"More than machinery, we need humanity."

Other Peoples Libraries

In case you didn’t know, your dear captains were once some of the librarians at the Occupy Wall Street People’s Library in Liberty/Zuccotti and its later manifestations as a transient entity.  It’s been quite some time since we’ve had space to house a collection (which makes having a library kind hard, y’all).  Even now, though, we occasionally get an email or blog comment asking us if we’re taking books.  Now, I don’t speak for all of us, but if you want my opinion, no, we are not taking books, please don’t send them to us.  This may change in the future, but for now we have a hard enough time with what we’ve got.

That doesn’t mean you have to let your books go to seed.

Up in Holyoke, Massachusetts, there’s Library 451.  Their mission & vision, from their Facebook page:

Library 451 aims to nurture inquiry, learning, critical thought, and community building among Holyoke residents in order to better understand and challenge our perceptions of history and current social constructs. We believe knowledge and information should be in the hands of the people, not the institutions.

To provide literature to our community by setting up bookshelves in community rooms, cafes, barber shops, etc. throughout the city. Our books will be available at no cost and on the honor system.

451 has a list of suggested donations — though they will accept any book — on Amazon.  We here at the Shipwreck, however, suggest you don’t use Amazon; rather, use Powell’s or your local book store (if you have one).

In Oakland, California, there is Biblioteca Popular Victor Martinez.  I am terribly envious of these folks on a near-daily basis.  Located at 1449 Miller Ave in Oakland, BPVM has been squatting on the city land around an actual closed library since last summer.  On their Facebook page, they say about reclaiming the space:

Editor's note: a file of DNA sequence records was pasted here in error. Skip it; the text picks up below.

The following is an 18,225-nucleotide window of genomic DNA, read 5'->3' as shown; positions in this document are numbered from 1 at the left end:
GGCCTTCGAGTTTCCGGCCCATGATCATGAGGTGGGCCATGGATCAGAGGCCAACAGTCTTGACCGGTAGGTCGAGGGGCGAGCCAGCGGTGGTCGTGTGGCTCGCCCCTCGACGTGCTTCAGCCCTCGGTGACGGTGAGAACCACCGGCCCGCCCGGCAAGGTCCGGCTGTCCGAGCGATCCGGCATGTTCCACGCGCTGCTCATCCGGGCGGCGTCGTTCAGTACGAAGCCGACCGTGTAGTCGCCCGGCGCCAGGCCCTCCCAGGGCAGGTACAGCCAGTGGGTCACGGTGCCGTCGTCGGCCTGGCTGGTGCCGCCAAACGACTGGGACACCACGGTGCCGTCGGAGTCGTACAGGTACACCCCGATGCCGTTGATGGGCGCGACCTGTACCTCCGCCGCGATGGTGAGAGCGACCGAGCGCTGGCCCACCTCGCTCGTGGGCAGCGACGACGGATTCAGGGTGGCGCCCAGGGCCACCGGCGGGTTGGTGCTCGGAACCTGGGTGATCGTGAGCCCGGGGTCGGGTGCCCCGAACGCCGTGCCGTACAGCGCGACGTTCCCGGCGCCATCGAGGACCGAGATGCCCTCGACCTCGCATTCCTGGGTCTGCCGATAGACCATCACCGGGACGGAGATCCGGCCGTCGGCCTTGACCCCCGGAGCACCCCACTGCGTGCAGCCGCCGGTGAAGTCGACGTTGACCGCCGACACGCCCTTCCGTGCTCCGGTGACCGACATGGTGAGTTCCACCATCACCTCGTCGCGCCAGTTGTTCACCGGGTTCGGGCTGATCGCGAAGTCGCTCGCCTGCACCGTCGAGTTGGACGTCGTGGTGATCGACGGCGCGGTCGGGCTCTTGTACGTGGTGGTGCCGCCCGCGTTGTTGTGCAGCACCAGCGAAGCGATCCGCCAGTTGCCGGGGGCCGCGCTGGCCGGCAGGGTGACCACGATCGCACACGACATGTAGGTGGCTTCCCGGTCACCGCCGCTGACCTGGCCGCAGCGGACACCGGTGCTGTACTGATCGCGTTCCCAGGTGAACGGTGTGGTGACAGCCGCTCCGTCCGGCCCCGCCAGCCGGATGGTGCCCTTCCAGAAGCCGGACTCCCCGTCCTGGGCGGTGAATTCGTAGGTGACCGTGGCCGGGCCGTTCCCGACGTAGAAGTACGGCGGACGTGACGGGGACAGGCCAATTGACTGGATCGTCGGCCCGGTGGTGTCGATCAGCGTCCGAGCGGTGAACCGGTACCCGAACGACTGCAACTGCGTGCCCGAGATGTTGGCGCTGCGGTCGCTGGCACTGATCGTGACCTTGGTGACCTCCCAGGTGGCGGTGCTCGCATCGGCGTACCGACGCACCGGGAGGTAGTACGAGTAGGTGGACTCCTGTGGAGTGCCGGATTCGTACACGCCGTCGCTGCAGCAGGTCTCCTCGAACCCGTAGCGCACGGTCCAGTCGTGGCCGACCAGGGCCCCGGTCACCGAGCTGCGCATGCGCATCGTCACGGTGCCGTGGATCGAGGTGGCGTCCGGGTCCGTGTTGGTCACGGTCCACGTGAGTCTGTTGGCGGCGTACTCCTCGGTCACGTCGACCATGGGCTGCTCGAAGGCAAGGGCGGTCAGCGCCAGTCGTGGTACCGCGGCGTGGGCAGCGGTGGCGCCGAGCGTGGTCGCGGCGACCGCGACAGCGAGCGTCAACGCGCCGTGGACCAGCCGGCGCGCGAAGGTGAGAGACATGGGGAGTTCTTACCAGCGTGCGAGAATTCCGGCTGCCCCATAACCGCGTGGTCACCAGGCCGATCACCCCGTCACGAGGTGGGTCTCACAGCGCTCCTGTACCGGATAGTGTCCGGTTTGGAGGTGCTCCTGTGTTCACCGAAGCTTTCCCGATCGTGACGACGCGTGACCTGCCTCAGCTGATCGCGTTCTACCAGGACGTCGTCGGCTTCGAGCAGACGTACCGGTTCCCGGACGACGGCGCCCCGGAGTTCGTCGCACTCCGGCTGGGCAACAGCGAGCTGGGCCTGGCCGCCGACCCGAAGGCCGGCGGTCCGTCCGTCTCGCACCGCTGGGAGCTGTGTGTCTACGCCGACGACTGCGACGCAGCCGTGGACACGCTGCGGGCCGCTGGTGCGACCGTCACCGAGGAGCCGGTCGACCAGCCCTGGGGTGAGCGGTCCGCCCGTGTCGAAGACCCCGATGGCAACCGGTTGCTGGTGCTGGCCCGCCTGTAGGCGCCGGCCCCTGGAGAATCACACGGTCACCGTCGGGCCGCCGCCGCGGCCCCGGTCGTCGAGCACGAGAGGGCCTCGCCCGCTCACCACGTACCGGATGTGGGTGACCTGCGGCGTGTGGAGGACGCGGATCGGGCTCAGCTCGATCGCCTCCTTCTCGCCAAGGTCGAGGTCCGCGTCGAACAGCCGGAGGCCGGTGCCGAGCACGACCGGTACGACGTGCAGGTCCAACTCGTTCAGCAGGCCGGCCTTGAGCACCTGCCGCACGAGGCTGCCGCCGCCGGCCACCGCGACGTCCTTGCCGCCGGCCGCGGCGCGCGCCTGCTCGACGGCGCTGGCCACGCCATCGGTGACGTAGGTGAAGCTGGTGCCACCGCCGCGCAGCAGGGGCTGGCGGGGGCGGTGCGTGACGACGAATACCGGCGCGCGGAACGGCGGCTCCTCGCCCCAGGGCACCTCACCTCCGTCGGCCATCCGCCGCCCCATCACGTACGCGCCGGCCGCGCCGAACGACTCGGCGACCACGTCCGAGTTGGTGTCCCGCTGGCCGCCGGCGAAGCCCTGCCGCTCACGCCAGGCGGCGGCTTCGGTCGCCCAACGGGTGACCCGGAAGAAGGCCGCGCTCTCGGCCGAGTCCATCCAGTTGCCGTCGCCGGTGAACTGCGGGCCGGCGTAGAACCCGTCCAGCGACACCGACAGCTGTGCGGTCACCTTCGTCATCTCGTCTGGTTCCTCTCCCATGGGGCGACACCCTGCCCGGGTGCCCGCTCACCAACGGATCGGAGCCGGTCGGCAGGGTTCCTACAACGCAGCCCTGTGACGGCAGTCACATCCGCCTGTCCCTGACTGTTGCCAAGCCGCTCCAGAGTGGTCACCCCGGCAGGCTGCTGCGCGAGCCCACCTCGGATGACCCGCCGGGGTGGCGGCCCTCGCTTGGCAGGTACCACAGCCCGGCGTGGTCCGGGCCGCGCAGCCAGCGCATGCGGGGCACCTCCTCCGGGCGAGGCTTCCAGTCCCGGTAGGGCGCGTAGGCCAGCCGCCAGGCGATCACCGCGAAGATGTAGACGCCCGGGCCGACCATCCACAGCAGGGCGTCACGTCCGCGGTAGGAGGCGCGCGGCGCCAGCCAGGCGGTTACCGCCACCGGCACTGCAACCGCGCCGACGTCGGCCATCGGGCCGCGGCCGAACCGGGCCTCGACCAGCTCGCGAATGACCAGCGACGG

…the building was one of seven branch casualties of budget cuts in the late seventies, severing vital library life-lines in poor and working communities. Since then, the “Latin American Branch” library building located at the corner of Miller and 15th st. has mostly sat empty, despite the fact that the next nearest library is miles away, and increasingly difficult to access in a city like Oakland with an increasingly expensive transit system. With its eroding chain link fence and decaying, armored exterior, the building is much more than an eyesore; the unused, but inaccessible, space creates a life-draining dark vacuum of stability that serves at best as a convenient place for the unscrupulous to dump their old mattresses, couches and assorted garbage.

This morning, a group of activists opened this building again for use as a library. Inside is the modest seed for a library and community center—hundreds of books donated by people who envision the rebirth of local, community-owned libraries and social and political centers throughout Oakland. We’ve named the building after recently deceased author, Victor Martinez, who overcame a young life of hard agricultural work to become a successful writer in the Bay Area. His semi-autobiographical novel, Parrot in the Oven, has become a seminal work of the Latino experience. Martinez died last year at 56 of an illness caused by his work in the fields.

That was last August, and though they’ve been denied the building they are somehow still there on the grounds.  Temperate climate and relatively tolerant cops and city officials, I guess, which are things we lack in NYC.

Aside from the books and other regular library stuff, the community has been building a fabulous garden.  Makes a girl want to up and move to California.  After books, dirt and vegetables are some of my favorite things.  If you happen by, you can drop off books in their donation crates.  I don’t know about mailing them, but where there’s a will there’s probably  a way.

Of course, there are plenty of other things to do with books.  Little libraries have popped up here and there, or you can always start something yourself.  The “real” libraries will usually take donations; they often sell those at book sales to raise much needed funds and the buyers (like myself, I’m a library book sale rockstar) are super happy to have them, so don’t get indignant if your volume doesn’t end up on the shelves.  In any case, you probably shouldn’t send them to us until further notice.

About oneofthelibrarians

Respectable mid-career librarian by day, dirty street librarian by night & other days.

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